On the grain side of the operation, Kent’s son Cory helps Darryl and Kent when he can. And Danielle continues to find ways to grow her cattle herd, which started as a 4-H project when she was in sixth grade.
“I owe a lot of success to my dad for guiding me through marketing plans, sitting hours with me each year calculating record books, and most of all assisting in the day-to-day operations while I am no longer near the farm as much,” Danielle says.
Today, the father-daughter duo works together to implement new management practices and products, and they’re investing to expand the herd.
Only time will tell if Danielle will follow in Darryl’s footsteps and come back to the farm full time one day, but regardless, Darryl values teaching her everything that happens on the farm and why — a mission he’s worked toward since her childhood.
“Many people can get drawn into seeing the next big thing coming out and see it from one perspective. My dad has always had the ability to see the other side that may not be highlighted,” Danielle says, reflecting on the rides they’d take checking crops. “I would ask about some of the different farming practices I would see driving by, and he would give me both sides of why that practice may have been chosen.”
Driven to impact
Since college, Darryl has found value in getting off the farm and getting involved in various organizations such as the National Biodiesel Board, Illinois Farm Bureau and the Illinois Soybean Association.
“When I started getting involved in other organizations, I met people and they had different ideas; they were doing things different,” Darryl says, adding he typically found some aspect of these different practices he could take back to his own operation.
But for Darryl, being involved is more than networking and learning from others. He also finds value in educating others and making an impact for the industry.
Kent says his brother “has sacrificially made it his priority to blend his time working on the farm and serving the agriculture industry with organizations like the Clinton County and Illinois Farm Bureau.”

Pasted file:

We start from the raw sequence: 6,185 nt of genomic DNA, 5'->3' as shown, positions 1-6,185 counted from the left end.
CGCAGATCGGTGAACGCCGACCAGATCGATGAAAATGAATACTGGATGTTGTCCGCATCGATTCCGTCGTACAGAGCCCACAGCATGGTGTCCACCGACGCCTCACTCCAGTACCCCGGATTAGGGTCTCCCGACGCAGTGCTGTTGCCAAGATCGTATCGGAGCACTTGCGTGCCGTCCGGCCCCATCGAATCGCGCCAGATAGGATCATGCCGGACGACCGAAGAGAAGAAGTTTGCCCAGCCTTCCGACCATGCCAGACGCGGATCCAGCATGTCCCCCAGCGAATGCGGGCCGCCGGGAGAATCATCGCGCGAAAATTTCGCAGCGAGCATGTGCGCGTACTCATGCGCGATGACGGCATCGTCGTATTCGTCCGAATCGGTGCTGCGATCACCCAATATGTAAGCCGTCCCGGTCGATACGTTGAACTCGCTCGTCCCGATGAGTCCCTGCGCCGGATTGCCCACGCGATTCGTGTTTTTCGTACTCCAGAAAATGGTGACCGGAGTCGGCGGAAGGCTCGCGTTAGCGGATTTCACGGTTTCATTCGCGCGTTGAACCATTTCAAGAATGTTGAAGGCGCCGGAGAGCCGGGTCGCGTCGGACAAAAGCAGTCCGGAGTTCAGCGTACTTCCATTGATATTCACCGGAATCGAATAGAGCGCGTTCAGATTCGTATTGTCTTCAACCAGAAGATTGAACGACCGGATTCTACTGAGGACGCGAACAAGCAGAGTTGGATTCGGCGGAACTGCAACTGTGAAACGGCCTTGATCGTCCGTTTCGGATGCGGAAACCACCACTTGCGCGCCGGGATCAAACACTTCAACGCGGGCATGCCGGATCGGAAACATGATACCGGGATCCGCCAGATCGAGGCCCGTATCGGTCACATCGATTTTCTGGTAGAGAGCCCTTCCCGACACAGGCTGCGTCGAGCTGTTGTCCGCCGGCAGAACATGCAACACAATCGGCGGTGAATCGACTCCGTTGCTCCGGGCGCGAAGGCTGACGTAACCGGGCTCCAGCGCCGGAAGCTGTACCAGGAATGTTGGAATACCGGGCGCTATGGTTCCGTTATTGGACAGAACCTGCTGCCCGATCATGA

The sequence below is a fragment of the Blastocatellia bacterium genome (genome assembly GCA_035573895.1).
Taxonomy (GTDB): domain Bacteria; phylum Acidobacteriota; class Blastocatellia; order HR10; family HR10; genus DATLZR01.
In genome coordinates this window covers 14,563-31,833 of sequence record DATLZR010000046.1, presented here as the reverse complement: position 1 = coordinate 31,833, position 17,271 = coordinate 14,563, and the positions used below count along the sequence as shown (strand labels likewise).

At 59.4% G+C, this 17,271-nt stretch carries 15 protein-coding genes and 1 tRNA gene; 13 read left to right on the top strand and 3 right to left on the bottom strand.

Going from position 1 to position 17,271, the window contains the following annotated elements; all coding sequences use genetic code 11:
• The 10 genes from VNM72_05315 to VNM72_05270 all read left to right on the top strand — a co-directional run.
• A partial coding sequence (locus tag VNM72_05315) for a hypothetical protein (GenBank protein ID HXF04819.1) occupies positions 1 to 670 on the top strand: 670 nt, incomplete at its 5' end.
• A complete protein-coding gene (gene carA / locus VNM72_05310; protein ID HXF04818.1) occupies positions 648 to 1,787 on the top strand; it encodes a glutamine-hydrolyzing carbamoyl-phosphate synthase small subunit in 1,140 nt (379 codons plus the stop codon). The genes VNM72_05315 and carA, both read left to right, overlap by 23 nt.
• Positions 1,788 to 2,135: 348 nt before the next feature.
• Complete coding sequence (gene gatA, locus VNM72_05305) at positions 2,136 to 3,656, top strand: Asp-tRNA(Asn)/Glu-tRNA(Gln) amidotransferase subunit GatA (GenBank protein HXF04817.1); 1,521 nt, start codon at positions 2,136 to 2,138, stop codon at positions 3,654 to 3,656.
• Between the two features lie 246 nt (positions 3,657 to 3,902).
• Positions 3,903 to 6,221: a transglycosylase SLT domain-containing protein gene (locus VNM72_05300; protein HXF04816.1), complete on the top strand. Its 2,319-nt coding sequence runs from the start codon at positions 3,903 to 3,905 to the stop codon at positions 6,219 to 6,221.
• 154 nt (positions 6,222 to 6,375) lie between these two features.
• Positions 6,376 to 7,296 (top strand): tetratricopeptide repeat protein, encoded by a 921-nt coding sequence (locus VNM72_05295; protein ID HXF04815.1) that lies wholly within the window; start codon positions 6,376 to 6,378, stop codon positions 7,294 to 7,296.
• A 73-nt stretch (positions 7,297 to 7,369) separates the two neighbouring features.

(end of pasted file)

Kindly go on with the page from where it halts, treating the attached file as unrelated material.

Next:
Darryl recalls his time on the Illinois Farm Bureau board being a memorable experience, due to honest and open discussion, which he believes made for the best decisions in the end.
Another valuable leadership opportunity for Darryl was serving on the National Biodiesel Board. In this role, he enjoyed the atmosphere of farmer-members and industry people coming from different points of view to create the best outcome for the trade association.
“Darryl’s steady hand and commonsense approach to issues helped our organization grow and expand during a time when many companies with competing interests were becoming members,” says Donnell Rehagen, National Biodiesel Board CEO, adding many of those companies had a vision for what the trade association should do to help them.
In the end, Darryl credits people such as Philip Nelson, 2001 Prairie Farmer Master Farmer from Seneca, for pushing him beyond the farm.
“He’s encouraged me to do a lot of things. And I guess one thing I realized is I did things because I was encouraged,” Darryl says. “So, I’ve tried to encourage other people too. Being involved is certainly involving, but it’s also not a one-person show.”
Master at a glance
Child: Danielle Brinkmann
Operation: 930 acres of corn, soybeans, wheat and hay; 30 head of Angus cattle
Leadership: American Soybean Association, National Biodiesel Board, National Biodiesel Foundation, Illinois Soybean Association, Illinois Farm Bureau, Illinois Farm Bureau Young Farmers Committee, Clinton County Farm Bureau, Clinton County Service Co., Country Financial, Producers Alliance, Messiah Lutheran Church, Clinton County 4-H Foundation
Nominator: 2001 Master Farmer Philip Nelson, Seneca